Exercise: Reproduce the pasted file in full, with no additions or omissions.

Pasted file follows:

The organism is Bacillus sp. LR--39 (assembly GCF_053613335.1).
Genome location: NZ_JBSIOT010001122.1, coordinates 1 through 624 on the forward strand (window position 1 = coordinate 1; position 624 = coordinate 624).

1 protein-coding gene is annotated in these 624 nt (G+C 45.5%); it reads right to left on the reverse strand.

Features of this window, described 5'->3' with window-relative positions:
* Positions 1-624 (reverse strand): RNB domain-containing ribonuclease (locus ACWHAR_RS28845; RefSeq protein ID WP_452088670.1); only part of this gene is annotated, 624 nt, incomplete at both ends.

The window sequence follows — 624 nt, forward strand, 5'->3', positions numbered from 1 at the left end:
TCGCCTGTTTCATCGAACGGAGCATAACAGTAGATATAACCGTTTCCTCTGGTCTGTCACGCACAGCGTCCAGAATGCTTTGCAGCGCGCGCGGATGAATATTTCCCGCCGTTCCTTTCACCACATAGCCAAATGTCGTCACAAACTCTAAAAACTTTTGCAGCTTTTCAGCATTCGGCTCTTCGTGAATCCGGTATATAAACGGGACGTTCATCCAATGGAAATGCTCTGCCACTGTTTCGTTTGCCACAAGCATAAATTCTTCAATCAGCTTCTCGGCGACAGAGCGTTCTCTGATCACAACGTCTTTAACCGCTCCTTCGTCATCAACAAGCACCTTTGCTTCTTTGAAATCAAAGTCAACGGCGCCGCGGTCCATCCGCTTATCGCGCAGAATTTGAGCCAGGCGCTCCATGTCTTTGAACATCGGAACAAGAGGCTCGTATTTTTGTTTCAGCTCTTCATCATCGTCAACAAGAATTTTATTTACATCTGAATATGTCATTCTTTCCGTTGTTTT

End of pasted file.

The organism is Bacillus sp. LR--39 (assembly GCF_053613335.1).
Genome location: NZ_JBSIOT010001122.1, coordinates 1 through 624 on the forward strand (window position 1 = coordinate 1; position 624 = coordinate 624).

1 protein-coding gene is annotated in these 624 nt (G+C 45.5%); it reads right to left on the reverse strand.

Features of this window, described 5'->3' with window-relative positions:
* Positions 1-624 (reverse strand): RNB domain-containing ribonuclease (locus ACWHAR_RS28845; RefSeq protein ID WP_452088670.1); only part of this gene is annotated, 624 nt, incomplete at both ends.

The window sequence follows — 624 nt, forward strand, 5'->3', positions numbered from 1 at the left end:
TCGCCTGTTTCATCGAACGGAGCATAACAGTAGATATAACCGTTTCCTCTGGTCTGTCACGCACAGCGTCCAGAATGCTTTGCAGCGCGCGCGGATGAATATTTCCCGCCGTTCCTTTCACCACATAGCCAAATGTCGTCACAAACTCTAAAAACTTTTGCAGCTTTTCAGCATTCGGCTCTTCGTGAATCCGGTATATAAACGGGACGTTCATCCAATGGAAATGCTCTGCCACTGTTTCGTTTGCCACAAGCATAAATTCTTCAATCAGCTTCTCGGCGACAGAGCGTTCTCTGATCACAACGTCTTTAACCGCTCCTTCGTCATCAACAAGCACCTTTGCTTCTTTGAAATCAAAGTCAACGGCGCCGCGGTCCATCCGCTTATCGCGCAGAATTTGAGCCAGGCGCTCCATGTCTTTGAACATCGGAACAAGAGGCTCGTATTTTTGTTTCAGCTCTTCATCATCGTCAACAAGAATTTTATTTACATCTGAATATGTCATTCTTTCCGTTGTTTT